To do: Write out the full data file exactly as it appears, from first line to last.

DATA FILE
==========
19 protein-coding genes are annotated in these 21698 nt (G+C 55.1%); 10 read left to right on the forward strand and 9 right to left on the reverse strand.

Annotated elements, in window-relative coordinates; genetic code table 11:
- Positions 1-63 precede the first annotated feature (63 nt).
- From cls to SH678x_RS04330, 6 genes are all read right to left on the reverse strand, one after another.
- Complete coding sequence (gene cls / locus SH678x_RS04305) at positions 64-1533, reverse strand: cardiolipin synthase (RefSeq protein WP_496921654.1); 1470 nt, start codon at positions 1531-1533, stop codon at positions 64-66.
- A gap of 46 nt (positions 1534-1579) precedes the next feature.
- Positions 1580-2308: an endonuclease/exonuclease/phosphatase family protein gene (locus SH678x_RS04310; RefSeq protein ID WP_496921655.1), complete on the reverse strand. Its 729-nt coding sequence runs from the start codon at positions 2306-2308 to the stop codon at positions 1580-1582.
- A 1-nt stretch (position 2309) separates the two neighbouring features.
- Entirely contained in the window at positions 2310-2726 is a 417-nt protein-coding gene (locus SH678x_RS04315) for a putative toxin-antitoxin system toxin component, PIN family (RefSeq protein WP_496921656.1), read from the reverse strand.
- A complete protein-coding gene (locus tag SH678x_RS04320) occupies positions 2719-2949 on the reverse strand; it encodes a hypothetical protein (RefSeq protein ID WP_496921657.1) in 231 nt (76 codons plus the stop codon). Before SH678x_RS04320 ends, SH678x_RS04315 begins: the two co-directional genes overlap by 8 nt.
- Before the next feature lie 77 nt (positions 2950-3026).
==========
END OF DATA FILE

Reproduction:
19 protein-coding genes are annotated in these 21698 nt (G+C 55.1%); 10 read left to right on the forward strand and 9 right to left on the reverse strand.

Annotated elements, in window-relative coordinates; genetic code table 11:
- Positions 1-63 precede the first annotated feature (63 nt).
- From cls to SH678x_RS04330, 6 genes are all read right to left on the reverse strand, one after another.
- Complete coding sequence (gene cls / locus SH678x_RS04305) at positions 64-1533, reverse strand: cardiolipin synthase (RefSeq protein WP_496921654.1); 1470 nt, start codon at positions 1531-1533, stop codon at positions 64-66.
- A gap of 46 nt (positions 1534-1579) precedes the next feature.
- Positions 1580-2308: an endonuclease/exonuclease/phosphatase family protein gene (locus SH678x_RS04310; RefSeq protein ID WP_496921655.1), complete on the reverse strand. Its 729-nt coding sequence runs from the start codon at positions 2306-2308 to the stop codon at positions 1580-1582.
- A 1-nt stretch (position 2309) separates the two neighbouring features.
- Entirely contained in the window at positions 2310-2726 is a 417-nt protein-coding gene (locus SH678x_RS04315) for a putative toxin-antitoxin system toxin component, PIN family (RefSeq protein WP_496921656.1), read from the reverse strand.
- A complete protein-coding gene (locus tag SH678x_RS04320) occupies positions 2719-2949 on the reverse strand; it encodes a hypothetical protein (RefSeq protein ID WP_496921657.1) in 231 nt (76 codons plus the stop codon). Before SH678x_RS04320 ends, SH678x_RS04315 begins: the two co-directional genes overlap by 8 nt.
- Before the next feature lie 77 nt (positions 2950-3026).